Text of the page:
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Your search found 4 Results

  1. 1

    Gender responsive budgeting and women's reproductive rights: a resource pack.

    Budlender D

    New York, New York, United Nations Population Fund [UNFPA], 2006. 88 p.

    The resource pack takes the form of brief "sheets" on a range of issues. The sheets are relatively independent of each other, but are organised into different sub-topics (as outlined in the Structure section on page 10). A user does not need to read through all the sheets at one sitting, but rather can use them as needed. Each topic contains references to further reading. In some cases, these are the main source for what is written in the resource pack; in other cases, they refer to related writing. The sheets also describe a range of experiences of using GRB in different countries to illustrate different aspects and tools. These examples include some in which gender was not incorporated, despite opportunities to do so. The resource pack builds on, rather than repeats, the existing general materials on GRB. In particular, it should be seen as a complement to the BRIDGE resource pack and to the Commonwealth Secretariat's publication, Engendering Budgets: A practitioner's guide to understanding and implementing gender-responsive budgets. (excerpt)
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  2. 2
    Peer Reviewed

    Access to sexual and reproductive health services: Rights, priorities, commitments and actions.

    Edouard L; Shaw D

    International Journal of Gynecology and Obstetrics. 2007 Jun; 97(3):227-228.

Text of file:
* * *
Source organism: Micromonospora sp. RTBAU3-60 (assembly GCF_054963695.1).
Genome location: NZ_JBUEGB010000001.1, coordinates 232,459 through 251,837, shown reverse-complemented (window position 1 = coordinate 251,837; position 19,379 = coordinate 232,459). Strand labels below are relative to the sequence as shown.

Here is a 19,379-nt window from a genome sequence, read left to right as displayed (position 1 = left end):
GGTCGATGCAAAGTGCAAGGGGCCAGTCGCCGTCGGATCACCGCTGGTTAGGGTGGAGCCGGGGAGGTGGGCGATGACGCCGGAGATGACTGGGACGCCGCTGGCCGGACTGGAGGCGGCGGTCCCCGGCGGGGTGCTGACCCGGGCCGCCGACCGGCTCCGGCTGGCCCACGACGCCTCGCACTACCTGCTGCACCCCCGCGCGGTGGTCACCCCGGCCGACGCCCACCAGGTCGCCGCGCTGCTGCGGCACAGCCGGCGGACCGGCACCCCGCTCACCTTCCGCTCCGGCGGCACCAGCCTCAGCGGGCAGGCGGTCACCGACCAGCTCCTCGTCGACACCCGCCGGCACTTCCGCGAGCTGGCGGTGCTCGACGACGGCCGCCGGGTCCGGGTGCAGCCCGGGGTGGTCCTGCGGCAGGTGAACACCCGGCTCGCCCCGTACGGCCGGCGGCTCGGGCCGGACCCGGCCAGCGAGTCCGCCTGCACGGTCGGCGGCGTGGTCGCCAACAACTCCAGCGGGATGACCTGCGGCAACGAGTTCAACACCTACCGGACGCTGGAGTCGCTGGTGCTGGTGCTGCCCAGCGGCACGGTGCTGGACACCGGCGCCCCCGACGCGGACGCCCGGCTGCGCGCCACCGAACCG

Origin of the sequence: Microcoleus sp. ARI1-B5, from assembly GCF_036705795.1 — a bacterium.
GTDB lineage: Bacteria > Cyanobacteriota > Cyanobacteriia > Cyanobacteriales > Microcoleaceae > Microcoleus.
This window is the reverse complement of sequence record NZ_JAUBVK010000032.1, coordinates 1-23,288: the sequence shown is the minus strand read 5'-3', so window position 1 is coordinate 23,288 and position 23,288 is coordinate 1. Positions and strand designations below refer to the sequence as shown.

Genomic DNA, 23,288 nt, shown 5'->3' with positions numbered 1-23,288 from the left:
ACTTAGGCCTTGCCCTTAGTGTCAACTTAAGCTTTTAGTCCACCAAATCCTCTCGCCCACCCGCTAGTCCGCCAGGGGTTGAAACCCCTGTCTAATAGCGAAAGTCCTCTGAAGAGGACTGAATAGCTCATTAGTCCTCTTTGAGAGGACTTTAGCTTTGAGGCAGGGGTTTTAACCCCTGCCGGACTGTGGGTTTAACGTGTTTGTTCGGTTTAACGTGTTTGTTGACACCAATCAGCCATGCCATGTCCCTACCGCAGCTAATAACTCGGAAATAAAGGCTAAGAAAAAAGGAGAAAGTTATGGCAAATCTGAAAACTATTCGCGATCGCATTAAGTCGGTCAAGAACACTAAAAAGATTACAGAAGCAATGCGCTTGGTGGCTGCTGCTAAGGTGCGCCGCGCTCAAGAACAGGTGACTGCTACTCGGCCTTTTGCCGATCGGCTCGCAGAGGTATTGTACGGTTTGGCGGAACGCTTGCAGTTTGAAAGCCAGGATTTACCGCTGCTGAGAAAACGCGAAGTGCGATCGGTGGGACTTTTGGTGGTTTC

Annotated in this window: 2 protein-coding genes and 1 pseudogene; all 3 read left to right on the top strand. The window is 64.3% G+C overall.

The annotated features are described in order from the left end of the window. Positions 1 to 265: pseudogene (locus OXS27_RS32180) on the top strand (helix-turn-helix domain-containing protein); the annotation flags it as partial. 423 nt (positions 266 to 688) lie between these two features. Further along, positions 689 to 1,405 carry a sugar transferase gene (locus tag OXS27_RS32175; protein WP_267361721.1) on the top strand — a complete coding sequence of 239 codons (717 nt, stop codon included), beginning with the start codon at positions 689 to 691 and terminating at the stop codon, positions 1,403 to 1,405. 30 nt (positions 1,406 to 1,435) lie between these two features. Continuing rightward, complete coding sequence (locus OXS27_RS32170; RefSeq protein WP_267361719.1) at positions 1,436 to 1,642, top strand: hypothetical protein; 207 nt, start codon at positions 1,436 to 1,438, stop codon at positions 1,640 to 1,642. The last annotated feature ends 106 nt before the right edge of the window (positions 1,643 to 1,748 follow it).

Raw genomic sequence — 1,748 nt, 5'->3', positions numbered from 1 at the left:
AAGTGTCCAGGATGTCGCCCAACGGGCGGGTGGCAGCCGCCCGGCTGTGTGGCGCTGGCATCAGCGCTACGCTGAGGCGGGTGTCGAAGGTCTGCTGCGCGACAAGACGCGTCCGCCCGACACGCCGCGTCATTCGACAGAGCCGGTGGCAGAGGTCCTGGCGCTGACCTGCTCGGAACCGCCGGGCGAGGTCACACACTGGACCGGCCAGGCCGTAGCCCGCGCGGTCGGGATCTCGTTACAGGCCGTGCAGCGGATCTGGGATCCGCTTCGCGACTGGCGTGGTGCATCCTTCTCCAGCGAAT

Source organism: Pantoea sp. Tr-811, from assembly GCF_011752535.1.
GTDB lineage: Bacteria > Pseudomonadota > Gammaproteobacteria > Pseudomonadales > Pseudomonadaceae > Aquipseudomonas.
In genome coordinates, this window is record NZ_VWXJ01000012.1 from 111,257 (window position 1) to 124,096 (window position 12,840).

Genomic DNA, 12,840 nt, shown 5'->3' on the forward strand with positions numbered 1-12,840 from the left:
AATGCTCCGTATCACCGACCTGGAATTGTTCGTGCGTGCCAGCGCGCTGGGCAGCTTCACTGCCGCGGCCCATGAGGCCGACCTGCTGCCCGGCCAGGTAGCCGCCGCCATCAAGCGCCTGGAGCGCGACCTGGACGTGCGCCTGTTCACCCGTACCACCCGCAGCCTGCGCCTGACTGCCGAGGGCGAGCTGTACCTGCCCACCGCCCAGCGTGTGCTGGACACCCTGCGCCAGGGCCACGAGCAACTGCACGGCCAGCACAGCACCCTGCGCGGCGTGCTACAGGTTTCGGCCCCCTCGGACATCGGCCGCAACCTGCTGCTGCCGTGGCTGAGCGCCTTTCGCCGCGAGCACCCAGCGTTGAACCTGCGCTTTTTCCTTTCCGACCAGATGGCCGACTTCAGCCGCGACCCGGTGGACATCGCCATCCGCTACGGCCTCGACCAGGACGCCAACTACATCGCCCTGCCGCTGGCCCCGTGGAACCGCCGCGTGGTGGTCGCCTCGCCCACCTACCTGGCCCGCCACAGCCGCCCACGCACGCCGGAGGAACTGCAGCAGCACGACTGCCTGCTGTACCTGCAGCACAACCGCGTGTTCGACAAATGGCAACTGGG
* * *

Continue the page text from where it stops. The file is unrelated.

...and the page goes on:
The Alliance for Women's Health is a FIGO-based interagency consortium, comprising the World Health Organization, United Nations Population Fund, World Bank, UNICEF, International Planned Parenthood Federation, International Confederation of Midwives and International Pediatric Association. In conjunction with the XVIII World Congress of Gynecology and Obstetrics in Kuala Lumpur in November 2006, the Alliance held a precongress workshop examining access in five priority emerging issues: human papillomavirus vaccine/cervical cancer screening, emergency contraception, adolescent reproductive health, emergency obstetric care and sexually transmitted infections. Reports from the five working groups, published in this and subsequent issues of the International Journal of Gynecology and Obstetrics, provide current evidence-based recommendations on improving access to sexual and reproductive health services supported by applicable rights. The World Bank presented a framework for the discussion during theopening plenary session. The importance of sexual and reproductive health services is well recognized and was articulated in the Programme of Action of the International Conference on Population and Development which was held in Cairo in 1994. However, the inclusion of universal access to reproductive health as a target for the Millennium Development Goals (MDGs) only occurred in October 2006 after prolonged negotiations reflecting the reluctance, in circles of influence, to provide support where there are certain sociopolitical sensitivities. (excerpt)
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  3. 3

    Conflict Prevention and Post-Conflict Reconstruction: Perspectives and Prospects, April 20-21, 1998, Paris, France.

    Cullen M; Forman JM

    Washington, D.C., World Bank, Social Development Department, Post-Conflict Unit, 1998 Aug. 44 p.